Bush Foreign Policy Runs Aground - Ditched By NeoCon Supporters
"I think we may well have some kind of presence there over a period of time. But I think the level of activity that we see today, from a military standpoint, I think will clearly decline. I think they're in the last throes, if you will, of the insurgency."
--Dick Cheney, on Larry King, one year ago today
(Hat tip to Terry Welch)
While Bush touted over the weekend his accomplishments in spreading democracy throughout the Middle East and southern Asia, his soul mates amongst the neoconservative community, who pushed for the global war on terror and Iraq as an outgrowth of the PNAC grand plan have finally had second thoughts. Some are finally questioning any commitment to democratization before basic security is established and Al Qaeda directly addressed, and some go even farther to reconsider whether a war on terror has a greater priority that getting our own house in order first on energy and the fiscal costs of such a war. In other words, these folks who trumpeted the war in Iraq as part of some messianic crusade to remake the region in our image before defeating the Taliban first and Al Qaeda and their supporters, are now sounding the same policy as that advocated by John Kerry in 2004.
To see the American Enterprise Institute bemoan Bush’s failed execution and question his commitment to his Wilsonian rhetoric actually discredits the Danielle Pletkas of the world, who were cheerleaders for this war for a decade and who now suddenly wake up to what we on the center-left have known about Bush for years: he is a fraud who sets fire to things and leaves to others the job of cleaning up after him. And the damage to the region, our military, and our country from these eight years will not be fixed for another decade. Want proof? Take a look at Bush’s first two claimed “successes, one of which sees renewed bombings and the loss of another 50 Iraqis just today.
After yesterday’s attacks in Iraq, which claimed the lives of CBS personnel, the Pentagon announced this morning that it was sending the main reserve force for Iraq from Kuwait into the Sunni Anbar province to stop the region’s downward slide into Al Qaeda control. The move tosses aside any optimism that there may have been over the possible reduction in American forces this year and any claims by Bush that things are getting better in Iraq. The story notes that Zarqawi, a man Bush let get away more than once, is now in control of Ramadi, a fact also confirmed now by a first-person account from Time Magazine. The coalition of the willing can sense the nightmare, and both Italy and South Korea are now leaving before the end of the year. And the Brits continue to see signs of disintegration in southern Iraq. Even the Iraqis have grown inpatient with our excuses for killing civilians and foot-dragging from the Pentagon, and are now launching their own investigation of the Haditha killings last November.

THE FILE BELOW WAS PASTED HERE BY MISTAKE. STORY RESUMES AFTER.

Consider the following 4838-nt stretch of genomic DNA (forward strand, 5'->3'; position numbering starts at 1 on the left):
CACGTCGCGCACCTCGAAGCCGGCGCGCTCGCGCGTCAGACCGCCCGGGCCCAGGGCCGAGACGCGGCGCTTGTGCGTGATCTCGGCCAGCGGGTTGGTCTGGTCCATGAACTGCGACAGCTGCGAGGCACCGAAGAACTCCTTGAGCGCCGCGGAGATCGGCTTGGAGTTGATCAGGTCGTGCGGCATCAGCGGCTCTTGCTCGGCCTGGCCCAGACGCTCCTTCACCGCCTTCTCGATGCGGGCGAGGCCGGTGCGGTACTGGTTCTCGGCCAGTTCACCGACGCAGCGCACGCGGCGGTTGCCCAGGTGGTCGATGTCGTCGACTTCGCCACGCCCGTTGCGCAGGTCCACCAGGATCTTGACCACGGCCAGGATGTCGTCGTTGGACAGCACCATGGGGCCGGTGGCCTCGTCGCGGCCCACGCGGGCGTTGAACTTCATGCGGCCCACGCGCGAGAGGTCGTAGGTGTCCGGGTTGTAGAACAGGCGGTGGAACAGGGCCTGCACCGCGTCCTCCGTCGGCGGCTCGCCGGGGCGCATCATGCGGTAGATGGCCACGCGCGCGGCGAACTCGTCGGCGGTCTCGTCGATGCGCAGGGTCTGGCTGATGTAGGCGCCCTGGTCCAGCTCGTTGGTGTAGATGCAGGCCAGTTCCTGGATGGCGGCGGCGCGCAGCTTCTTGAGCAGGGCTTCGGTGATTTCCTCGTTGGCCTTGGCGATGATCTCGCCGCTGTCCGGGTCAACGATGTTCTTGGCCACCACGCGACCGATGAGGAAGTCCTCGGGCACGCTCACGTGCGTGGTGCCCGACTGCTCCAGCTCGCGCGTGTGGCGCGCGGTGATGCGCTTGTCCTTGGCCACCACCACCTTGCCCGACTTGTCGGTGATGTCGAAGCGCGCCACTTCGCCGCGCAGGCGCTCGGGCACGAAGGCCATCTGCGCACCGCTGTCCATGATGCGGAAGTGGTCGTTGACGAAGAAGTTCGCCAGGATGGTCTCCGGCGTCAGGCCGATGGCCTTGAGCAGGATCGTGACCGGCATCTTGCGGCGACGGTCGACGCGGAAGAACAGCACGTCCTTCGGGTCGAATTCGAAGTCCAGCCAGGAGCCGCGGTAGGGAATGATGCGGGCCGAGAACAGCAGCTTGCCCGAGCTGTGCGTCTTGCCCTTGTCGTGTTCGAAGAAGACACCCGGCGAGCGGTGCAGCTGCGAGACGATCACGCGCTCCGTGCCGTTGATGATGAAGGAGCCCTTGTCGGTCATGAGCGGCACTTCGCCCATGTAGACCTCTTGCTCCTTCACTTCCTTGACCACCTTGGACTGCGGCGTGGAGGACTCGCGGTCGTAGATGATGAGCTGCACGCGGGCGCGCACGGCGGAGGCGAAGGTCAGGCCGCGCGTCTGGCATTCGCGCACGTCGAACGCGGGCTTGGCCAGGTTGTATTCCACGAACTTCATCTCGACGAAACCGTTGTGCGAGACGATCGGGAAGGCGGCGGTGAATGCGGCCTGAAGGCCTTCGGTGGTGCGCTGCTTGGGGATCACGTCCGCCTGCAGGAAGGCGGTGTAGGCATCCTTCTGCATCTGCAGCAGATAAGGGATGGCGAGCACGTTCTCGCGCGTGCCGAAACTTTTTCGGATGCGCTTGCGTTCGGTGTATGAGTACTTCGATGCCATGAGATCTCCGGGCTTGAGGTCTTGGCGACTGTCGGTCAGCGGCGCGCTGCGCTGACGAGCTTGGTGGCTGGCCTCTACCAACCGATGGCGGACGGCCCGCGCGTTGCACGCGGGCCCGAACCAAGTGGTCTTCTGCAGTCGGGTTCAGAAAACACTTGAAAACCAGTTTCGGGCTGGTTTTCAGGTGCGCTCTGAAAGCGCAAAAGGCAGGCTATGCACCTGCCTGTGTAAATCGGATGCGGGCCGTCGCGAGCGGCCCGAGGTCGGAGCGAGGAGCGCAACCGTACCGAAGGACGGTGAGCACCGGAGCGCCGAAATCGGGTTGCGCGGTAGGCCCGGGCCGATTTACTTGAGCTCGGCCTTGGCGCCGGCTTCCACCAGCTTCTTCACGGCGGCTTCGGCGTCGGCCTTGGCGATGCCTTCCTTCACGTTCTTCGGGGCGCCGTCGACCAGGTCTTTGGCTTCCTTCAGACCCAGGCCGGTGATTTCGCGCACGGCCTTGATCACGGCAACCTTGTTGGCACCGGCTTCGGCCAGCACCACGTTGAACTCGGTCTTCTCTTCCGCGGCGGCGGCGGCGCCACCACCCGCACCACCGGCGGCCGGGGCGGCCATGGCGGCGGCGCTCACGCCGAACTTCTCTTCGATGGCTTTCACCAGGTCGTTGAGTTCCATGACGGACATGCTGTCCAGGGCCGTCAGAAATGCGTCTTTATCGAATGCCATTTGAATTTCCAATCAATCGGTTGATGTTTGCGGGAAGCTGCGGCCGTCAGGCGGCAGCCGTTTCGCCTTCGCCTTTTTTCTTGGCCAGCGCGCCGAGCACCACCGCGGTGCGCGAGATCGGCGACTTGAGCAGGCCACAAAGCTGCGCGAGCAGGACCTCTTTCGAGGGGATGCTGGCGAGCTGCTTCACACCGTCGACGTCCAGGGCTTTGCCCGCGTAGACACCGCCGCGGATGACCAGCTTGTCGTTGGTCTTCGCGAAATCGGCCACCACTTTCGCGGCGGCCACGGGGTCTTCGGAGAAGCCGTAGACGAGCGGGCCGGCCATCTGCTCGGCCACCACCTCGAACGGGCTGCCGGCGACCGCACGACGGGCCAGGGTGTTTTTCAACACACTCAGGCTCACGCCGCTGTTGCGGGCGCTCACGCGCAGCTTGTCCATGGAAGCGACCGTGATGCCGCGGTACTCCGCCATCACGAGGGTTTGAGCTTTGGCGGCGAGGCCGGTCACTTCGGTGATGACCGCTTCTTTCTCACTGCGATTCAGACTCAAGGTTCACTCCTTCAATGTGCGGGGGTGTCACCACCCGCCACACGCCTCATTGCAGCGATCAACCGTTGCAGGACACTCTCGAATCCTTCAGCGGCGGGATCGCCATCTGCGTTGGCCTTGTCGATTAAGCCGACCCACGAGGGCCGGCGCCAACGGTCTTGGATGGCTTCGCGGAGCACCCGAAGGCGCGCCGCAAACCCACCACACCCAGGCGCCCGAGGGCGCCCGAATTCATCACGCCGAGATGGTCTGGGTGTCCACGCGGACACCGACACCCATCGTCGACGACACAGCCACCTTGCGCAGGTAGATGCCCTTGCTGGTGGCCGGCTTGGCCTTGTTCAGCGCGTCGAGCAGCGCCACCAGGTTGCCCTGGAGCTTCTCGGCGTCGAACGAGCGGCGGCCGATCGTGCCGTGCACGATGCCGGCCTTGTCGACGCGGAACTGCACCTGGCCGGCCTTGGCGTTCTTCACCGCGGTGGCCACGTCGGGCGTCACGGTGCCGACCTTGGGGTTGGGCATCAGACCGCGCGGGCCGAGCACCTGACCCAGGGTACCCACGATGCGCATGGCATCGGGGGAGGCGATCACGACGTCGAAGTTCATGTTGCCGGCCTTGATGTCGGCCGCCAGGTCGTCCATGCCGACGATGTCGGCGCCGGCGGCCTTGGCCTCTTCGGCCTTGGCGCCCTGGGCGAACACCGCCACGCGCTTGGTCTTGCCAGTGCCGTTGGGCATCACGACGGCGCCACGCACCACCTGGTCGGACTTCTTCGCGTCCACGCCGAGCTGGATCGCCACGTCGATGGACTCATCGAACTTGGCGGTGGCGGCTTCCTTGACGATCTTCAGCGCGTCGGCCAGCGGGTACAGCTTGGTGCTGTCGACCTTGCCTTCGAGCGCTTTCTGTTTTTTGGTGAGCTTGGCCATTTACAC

A day after the worst violence in Afghanistan in months, caused by American recklessness in Kabul, well-regarded expert Ahmed Rashid says that the people of Afghanistan have lost confidence in America due to our broken promises about security and economic reconstruction. Rashid points out that the Taliban has retaken control of southern Afghanistan, and is threatening to not only destabilize all of that country, but to also reignite the problems between India and Pakistan, and make any attack by the US against Iran deadly not only in Afghanistan, but in Iraq as well. This comes at a time when the NATO forces in Afghanistan were deployed in peacekeeping missions, not to refight battles that Bush walked away from years ago, and those countries are reconsidering their role in Afghanistan.
The neocons are peeling away from Dear Leader, and are now even reconsidering the basic pre-emption and regime changes tenets of Bush policy. Yet I don’t hear any of them sending out warnings about not attacking Iran. When that happens, then I will know that the end is upon us for the Bush foreign policy. Iran, for its part, is smart enough to know when to cut a deal and get the best terms for itself, as they signaled today that they will reenter discussions with the EU on solving the dispute over their nuclear program, safe in the knowledge that such a move scores points for them and makes it certain that the UN will not approve hard sanctions against them, while they consolidate their position with neighboring states.
The net effect of these failings overseas is now manifesting itself here at home, as Bush and the GOP have lost their edge over Democrats with voters on national security. Sure, there are numerous reasons for this, but clear ineptitude and gross error and mismanagement, coupled with mendacity of a high order makes the prospect very real that Bush will no longer have the support of his base or the rubber-stamping of Congress next year to perpetuate his criminality any further.